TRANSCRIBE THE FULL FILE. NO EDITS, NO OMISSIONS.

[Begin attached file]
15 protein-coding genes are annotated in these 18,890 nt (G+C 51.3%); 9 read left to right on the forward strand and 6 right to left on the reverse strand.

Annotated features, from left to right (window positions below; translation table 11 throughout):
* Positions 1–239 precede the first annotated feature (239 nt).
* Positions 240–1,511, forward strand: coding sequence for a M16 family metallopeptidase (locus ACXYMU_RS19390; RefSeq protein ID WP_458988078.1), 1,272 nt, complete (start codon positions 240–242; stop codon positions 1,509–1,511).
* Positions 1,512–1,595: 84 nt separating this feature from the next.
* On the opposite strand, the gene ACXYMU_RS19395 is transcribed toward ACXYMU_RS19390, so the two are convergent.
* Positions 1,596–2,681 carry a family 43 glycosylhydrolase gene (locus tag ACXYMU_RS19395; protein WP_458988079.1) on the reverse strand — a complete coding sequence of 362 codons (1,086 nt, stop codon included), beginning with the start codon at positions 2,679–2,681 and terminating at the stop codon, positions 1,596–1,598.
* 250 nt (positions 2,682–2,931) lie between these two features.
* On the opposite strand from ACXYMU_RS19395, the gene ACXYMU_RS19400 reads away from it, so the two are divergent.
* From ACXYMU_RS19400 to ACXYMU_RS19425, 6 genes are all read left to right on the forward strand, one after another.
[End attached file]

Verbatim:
15 protein-coding genes are annotated in these 18,890 nt (G+C 51.3%); 9 read left to right on the forward strand and 6 right to left on the reverse strand.

Annotated features, from left to right (window positions below; translation table 11 throughout):
* Positions 1–239 precede the first annotated feature (239 nt).
* Positions 240–1,511, forward strand: coding sequence for a M16 family metallopeptidase (locus ACXYMU_RS19390; RefSeq protein ID WP_458988078.1), 1,272 nt, complete (start codon positions 240–242; stop codon positions 1,509–1,511).
* Positions 1,512–1,595: 84 nt separating this feature from the next.
* On the opposite strand, the gene ACXYMU_RS19395 is transcribed toward ACXYMU_RS19390, so the two are convergent.
* Positions 1,596–2,681 carry a family 43 glycosylhydrolase gene (locus tag ACXYMU_RS19395; protein WP_458988079.1) on the reverse strand — a complete coding sequence of 362 codons (1,086 nt, stop codon included), beginning with the start codon at positions 2,679–2,681 and terminating at the stop codon, positions 1,596–1,598.
* 250 nt (positions 2,682–2,931) lie between these two features.
* On the opposite strand from ACXYMU_RS19395, the gene ACXYMU_RS19400 reads away from it, so the two are divergent.
* From ACXYMU_RS19400 to ACXYMU_RS19425, 6 genes are all read left to right on the forward strand, one after another.